After ‘How much do you earn?’ the question most asked of writers is, ‘Where do you get your ideas from?’ Anne Tyler has written 21 novels, so she’s bound to know, isn’t she?
‘I wish I could claim I had ever had an inspiration for a novel!’ Oh. Right. ‘I spend about a year between novels. My decision to start a new one is just that, a decision, since I never get inspirations. I’ll say, “It’s time I stopped lolling about. I’d better think something up.”’
She digs out her box of index cards – filed loose: wouldn’t Hilary Mantel approve? – on which she has noted fifty years’ worth of potential ideas, passing over dozens each three-year period of the previous novel until she happens them on them again at a time she is ready to consider them.
‘Then for a month or so’ – it’s always a month – ‘I’ll jot down desperate possibilities … Eventually, one of those possibilities will start flowering in my mind, and I’ll manufacture what’s initially a very trumped-up, artificial plot. I’ll write maybe one long paragraph describing the events, then a page or two breaking the events into chapters, and then reams of pages delving into my characters. After that, I’m ready to begin.’
So it’s not inspiration that really counts, it’s plotting. I remember hearing P. D. James describe her writing process. The greater part of ‘writing’ for her was the plotting. She would plan her novel to the last detail for at least a year before setting about the ‘laborious task of writing’.
I think if I knew what was going to happen at the end of a story I wouldn’t feel the need to write it down. Or maybe I would. Especially if it were a crime novel. (Another reason why I failed?) And maybe it’s the case that the genre dictates how a novel is put together. I wonder if the plotting and planning process varies for someone like Joanne Harris, whom we met recently. Does she set about a book in the same way each time whether it’s a Norse epic or a psychological thriller?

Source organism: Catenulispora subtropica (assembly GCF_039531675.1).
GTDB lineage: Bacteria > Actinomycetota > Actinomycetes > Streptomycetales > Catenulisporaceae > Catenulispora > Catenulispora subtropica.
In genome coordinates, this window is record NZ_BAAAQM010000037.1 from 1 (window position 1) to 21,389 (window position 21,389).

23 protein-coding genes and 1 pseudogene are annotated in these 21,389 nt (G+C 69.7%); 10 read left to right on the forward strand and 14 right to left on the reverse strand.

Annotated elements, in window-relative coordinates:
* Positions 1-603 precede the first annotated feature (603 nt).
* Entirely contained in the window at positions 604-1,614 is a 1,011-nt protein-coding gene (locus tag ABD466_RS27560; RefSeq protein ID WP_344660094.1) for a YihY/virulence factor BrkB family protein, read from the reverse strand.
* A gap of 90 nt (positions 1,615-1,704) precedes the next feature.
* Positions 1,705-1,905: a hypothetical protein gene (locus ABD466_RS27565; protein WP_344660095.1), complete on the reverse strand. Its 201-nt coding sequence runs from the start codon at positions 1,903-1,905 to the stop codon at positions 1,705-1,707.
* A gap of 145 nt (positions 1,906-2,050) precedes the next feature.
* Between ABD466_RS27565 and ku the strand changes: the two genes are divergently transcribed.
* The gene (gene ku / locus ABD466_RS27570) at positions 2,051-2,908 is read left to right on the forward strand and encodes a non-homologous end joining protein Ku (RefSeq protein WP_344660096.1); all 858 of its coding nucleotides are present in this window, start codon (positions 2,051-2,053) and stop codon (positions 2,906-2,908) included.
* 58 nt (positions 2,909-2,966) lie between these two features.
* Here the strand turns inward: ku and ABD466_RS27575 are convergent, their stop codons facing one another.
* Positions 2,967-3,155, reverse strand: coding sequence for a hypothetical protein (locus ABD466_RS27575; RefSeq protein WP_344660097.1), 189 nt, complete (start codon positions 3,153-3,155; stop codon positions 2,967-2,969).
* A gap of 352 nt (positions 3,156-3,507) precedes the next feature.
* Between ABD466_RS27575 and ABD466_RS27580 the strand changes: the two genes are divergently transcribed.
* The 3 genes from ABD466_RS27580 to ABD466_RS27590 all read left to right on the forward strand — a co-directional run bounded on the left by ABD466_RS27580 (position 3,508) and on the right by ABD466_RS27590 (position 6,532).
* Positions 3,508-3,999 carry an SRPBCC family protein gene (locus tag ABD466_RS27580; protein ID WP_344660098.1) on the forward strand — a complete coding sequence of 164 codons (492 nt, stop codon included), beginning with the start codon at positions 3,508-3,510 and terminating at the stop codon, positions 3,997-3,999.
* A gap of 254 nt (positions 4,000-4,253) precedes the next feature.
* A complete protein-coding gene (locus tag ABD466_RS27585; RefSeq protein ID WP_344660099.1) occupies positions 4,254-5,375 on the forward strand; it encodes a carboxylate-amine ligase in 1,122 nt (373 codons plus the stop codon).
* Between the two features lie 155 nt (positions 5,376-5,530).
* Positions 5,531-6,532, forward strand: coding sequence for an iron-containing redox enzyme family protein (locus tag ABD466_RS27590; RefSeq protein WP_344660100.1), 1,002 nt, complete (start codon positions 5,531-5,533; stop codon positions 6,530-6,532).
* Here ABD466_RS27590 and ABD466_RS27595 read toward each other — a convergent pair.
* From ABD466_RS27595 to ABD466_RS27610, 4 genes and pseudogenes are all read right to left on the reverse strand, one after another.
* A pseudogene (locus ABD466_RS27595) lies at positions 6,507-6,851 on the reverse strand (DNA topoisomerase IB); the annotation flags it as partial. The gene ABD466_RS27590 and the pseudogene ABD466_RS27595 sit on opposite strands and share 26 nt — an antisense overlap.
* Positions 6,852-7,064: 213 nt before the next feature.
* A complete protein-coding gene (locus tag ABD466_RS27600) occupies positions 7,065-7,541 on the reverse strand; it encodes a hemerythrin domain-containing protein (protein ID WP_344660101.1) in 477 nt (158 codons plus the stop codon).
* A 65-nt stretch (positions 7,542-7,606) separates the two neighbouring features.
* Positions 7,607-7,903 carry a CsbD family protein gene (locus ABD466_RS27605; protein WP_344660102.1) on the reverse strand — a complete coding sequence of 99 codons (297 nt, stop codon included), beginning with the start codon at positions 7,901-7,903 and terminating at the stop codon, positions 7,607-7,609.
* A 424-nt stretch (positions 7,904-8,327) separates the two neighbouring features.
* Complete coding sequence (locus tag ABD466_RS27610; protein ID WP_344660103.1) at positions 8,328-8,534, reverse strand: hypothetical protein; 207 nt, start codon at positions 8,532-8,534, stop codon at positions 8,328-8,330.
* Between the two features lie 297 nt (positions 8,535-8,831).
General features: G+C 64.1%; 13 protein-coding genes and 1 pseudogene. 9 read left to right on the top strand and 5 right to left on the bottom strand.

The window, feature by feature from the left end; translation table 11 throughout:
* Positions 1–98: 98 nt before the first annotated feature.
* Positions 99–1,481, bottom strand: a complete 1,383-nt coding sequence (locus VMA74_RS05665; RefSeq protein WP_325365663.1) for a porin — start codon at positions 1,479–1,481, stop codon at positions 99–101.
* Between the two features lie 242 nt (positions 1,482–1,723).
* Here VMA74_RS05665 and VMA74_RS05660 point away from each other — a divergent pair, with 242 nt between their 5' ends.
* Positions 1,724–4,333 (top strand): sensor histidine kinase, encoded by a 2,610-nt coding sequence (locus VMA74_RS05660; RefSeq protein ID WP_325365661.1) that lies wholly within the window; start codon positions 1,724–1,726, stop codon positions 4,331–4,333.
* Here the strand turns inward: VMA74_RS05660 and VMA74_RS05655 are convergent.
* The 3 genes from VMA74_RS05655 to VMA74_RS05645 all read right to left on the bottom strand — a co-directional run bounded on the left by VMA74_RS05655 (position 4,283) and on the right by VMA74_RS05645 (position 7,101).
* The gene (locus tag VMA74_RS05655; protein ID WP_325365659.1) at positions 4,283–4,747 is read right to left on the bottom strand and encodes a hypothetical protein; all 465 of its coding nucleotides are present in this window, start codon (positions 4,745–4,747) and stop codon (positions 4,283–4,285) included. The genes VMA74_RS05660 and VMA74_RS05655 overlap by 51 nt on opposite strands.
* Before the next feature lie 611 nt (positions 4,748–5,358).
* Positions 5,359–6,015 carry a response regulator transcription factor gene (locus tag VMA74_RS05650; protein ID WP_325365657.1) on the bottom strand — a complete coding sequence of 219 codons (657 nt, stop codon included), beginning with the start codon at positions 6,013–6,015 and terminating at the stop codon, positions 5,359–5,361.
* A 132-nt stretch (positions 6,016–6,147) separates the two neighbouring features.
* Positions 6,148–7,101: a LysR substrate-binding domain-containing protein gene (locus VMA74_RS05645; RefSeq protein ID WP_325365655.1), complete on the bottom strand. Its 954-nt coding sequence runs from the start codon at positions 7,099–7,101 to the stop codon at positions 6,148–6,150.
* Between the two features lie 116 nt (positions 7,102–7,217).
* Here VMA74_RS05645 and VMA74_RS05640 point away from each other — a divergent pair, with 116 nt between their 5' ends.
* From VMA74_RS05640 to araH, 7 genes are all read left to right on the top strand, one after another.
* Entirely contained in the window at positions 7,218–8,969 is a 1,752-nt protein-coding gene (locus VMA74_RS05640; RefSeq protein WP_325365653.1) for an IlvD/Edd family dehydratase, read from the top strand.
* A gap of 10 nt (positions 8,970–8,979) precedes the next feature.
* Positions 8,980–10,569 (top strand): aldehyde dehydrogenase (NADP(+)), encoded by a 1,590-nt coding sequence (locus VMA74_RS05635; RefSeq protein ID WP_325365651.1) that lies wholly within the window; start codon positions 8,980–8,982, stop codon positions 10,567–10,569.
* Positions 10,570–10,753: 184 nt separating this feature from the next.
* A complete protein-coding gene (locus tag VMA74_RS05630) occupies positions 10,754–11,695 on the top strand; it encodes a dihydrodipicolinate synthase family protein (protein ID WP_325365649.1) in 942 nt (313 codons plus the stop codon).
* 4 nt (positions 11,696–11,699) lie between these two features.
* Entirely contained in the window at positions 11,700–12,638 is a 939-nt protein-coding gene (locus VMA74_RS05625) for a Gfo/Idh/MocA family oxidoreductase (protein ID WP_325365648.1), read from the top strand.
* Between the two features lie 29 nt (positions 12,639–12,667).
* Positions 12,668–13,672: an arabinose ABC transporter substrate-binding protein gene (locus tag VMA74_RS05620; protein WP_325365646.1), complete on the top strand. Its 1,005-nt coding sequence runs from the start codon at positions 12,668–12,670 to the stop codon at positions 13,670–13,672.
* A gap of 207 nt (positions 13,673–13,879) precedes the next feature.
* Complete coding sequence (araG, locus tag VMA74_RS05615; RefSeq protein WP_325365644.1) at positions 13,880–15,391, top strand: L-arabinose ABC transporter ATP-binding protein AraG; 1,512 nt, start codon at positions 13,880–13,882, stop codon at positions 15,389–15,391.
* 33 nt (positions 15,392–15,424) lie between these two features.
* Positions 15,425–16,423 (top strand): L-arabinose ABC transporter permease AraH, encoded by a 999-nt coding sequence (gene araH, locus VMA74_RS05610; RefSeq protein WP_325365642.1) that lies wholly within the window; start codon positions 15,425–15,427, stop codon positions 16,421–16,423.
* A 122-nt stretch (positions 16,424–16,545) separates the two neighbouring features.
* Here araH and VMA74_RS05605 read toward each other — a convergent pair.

A lot of writers do chapter breakdowns. Do you? When she came to write her first book, Jan Mark wanted to know what the required 40,000 words looked like, so she measured her chapters against a book she knew and admired. But that only happened once. And maybe you just can’t help how your book will turn out on the page. For years, Anne Tyler’s books always ended up having ten chapters, which she couldn’t really explain when quizzed about it. The same is true of Anne Fine, none of whose books has been ten chapters long since I pointed out this particular convention to her.
You can drive yourself crazy worrying about how to get the words down. Or you can basically wing it.
Above her desk is a quote from a poem called ‘Walking to Sleep’ by Richard Wilbur which Anne Tyler believes is about writing:
As a queen sits down, knowing that a chair will be there,
Or a general raises his hand and is given the field-glasses,
Step off assuredly into the blank of your mind.
Something will come to you.
Is that how you feel about your own process?